7 Amazing Facts About Cinnamon & Your Health {Plus Mouthwatering Recipes}

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health benefits of cinnamon

Written by Mary Gerush, Eat Drink Better

Cinnamon is undoubtedly one of the most popular spices we use in the kitchen.

We add it to sweet dishes, like pumpkin pies, cookies, fudges. We use it in savory dishes — moles, curries, and stews.

It’s a necessary addition to mulled red wine and a fantastic ingredient in cocktails. And what would breakfast be without a lovely Cinnamon Raisin Breakfast Bread?

Cinnamon also has a lot of potential health benefits!

6 intriguing facts about cinnamon health benefits

My research on this subject has been enlightening, and here’s why: While cinnamon appears to have a lot of goodness, you should know a few facts before you up your intake. Read on to learn more about what I’ve discovered.

1. Cinnamon is rich in antioxidants.

This is important because antioxidants reduce the harmful free radicals in your blood. In fact a recent study compared the antioxidant properties of 26 spices, and cinnamon was the clear winner, beating out numerous other superfoods including garlic. Antioxidants protect your cell’s membranes and DNA. And high levels of them in the blood can protect against heart disease, stroke, and cancer.

2. Cinnamon is a natural anti-inflammatory.

Inflammation is the body’s response to injury — which is good until it becomes chronic. Increased quantities of immune cells in your body can trigger genetic mutations that have been linked to a number of diseases, like Alzheimer’s, asthma, arthritis, Crohn’s Disease, multiple sclerosis, heart failure, and stroke. The list goes on and on. Cinnamon has natural anti-inflammatory properties, which can help protect the body against chronic inflammation and its outcomes.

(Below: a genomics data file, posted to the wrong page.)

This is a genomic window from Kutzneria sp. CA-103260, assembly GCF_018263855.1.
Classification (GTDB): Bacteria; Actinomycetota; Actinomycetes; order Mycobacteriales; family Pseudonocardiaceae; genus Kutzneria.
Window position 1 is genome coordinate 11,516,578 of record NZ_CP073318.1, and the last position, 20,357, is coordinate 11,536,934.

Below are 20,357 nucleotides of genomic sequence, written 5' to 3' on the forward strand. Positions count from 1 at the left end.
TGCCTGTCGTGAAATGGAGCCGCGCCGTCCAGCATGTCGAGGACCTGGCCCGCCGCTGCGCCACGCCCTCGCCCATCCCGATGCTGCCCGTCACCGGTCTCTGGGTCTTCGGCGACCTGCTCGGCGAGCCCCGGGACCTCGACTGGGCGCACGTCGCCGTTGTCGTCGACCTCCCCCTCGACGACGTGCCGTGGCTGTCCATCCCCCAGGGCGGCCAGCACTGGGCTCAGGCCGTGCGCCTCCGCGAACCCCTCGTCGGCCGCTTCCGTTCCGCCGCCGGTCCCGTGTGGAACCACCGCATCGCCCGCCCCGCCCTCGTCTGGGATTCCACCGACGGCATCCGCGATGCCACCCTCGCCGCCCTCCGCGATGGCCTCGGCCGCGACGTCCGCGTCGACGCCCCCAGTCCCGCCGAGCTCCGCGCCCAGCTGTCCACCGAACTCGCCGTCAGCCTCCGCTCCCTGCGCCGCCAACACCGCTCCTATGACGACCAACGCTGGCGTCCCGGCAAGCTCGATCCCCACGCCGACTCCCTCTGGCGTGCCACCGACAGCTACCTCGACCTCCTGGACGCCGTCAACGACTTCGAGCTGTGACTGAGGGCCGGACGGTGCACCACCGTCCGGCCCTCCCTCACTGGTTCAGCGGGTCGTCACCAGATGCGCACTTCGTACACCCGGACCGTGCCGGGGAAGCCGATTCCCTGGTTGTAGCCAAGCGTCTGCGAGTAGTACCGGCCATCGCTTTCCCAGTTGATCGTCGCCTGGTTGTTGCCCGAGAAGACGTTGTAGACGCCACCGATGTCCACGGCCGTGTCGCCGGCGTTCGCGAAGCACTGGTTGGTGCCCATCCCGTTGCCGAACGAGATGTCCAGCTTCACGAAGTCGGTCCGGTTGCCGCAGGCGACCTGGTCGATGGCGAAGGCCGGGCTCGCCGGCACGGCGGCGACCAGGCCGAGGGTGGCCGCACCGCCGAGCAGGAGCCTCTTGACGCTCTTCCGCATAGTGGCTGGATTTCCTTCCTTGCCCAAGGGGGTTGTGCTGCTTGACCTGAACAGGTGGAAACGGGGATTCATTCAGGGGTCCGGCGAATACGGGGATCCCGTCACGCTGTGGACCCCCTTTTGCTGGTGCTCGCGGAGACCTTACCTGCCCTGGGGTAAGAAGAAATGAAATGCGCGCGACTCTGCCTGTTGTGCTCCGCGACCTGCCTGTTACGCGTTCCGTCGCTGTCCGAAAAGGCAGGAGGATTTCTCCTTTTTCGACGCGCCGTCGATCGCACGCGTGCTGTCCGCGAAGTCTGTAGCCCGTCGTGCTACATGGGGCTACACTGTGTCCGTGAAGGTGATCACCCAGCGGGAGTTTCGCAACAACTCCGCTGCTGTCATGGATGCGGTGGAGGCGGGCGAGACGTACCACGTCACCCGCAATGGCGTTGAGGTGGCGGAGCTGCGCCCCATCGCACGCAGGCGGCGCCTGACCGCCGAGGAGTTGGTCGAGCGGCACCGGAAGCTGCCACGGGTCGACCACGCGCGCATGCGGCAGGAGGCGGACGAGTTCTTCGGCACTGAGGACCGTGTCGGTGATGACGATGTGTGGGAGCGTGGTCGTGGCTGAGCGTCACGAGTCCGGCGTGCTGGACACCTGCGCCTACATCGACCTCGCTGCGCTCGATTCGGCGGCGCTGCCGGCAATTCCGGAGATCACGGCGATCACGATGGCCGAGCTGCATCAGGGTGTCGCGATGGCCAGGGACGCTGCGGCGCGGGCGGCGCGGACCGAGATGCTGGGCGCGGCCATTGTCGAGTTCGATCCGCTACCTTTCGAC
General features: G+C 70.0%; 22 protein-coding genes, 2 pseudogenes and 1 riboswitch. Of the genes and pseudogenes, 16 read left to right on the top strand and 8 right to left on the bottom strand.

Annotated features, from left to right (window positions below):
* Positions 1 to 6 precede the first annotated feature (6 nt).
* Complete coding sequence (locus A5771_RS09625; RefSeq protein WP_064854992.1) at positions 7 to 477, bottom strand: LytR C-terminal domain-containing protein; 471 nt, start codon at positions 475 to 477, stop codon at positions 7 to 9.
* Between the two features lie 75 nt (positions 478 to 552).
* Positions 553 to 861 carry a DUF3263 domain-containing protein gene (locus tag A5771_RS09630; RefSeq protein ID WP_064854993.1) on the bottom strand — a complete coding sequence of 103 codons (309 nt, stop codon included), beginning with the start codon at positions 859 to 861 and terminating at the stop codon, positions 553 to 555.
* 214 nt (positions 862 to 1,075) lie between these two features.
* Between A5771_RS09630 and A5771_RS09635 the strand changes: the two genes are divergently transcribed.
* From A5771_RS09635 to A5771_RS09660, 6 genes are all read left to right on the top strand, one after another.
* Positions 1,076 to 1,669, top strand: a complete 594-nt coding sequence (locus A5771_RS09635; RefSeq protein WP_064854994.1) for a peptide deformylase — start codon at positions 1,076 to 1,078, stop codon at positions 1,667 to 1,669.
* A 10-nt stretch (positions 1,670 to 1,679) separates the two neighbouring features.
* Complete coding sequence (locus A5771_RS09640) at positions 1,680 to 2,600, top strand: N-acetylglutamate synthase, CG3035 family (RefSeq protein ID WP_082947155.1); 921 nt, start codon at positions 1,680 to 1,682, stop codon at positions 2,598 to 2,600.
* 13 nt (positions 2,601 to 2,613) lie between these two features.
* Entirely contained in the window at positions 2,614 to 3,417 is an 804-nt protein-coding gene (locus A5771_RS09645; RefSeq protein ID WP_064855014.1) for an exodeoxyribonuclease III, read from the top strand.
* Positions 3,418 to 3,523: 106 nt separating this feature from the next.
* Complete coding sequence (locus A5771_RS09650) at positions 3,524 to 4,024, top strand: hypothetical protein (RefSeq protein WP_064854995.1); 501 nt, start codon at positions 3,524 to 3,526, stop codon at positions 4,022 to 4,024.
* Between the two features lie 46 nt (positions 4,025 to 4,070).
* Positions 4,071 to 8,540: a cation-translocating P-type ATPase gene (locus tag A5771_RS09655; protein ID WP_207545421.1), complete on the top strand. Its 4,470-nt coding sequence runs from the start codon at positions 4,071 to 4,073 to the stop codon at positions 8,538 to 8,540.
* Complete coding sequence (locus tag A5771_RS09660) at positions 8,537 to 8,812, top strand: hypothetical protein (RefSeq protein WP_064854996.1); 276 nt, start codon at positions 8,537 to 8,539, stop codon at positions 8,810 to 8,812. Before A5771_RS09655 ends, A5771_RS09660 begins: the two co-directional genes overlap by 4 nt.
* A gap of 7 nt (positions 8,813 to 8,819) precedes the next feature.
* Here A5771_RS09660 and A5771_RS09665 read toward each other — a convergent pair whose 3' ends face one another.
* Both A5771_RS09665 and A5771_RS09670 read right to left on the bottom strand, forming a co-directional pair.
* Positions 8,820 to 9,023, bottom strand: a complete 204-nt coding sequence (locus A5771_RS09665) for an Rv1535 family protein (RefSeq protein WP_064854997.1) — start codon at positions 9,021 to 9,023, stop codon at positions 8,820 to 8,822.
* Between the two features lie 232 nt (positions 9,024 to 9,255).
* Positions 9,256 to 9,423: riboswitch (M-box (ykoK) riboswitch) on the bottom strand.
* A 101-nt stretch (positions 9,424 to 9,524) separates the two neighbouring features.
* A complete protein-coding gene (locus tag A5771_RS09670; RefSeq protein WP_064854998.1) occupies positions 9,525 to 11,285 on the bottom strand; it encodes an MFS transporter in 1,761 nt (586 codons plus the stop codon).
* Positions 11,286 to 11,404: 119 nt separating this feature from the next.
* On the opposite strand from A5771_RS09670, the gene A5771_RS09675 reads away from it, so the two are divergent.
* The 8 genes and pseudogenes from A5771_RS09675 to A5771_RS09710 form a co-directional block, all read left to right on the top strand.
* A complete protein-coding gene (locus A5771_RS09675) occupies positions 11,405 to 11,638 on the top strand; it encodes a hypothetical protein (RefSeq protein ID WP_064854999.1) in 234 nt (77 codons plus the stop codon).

3. Cinnamon helps regulate blood sugar levels.

Cinnamon can help keep blood sugar levels on an even keel. Research shows it slows the emptying of food from the stomach which curbs the post-meal rise in blood sugar. It also improves the effectiveness of insulin and contains a compound that mimics insulin — although it doesn’t perform as well as the real thing. This is all good news for diabetics.

4. Cinnamon may improve brain health.

Studies have shown that smelling or tasting cinnamon improves cognitive abilities. Other animal research demonstrates a potential link to cinnamon intake and the prevention of neurodegenerative diseases including Alzheimer’s Disease and Parkinson’s Disease. This research is so important: 1 in 3 seniors dies with Alzheimer’s or another dementia in the U.S. every year. And doctors diagnose 60,000 new cases of Parkinson’s annually. These are truly ugly diseases.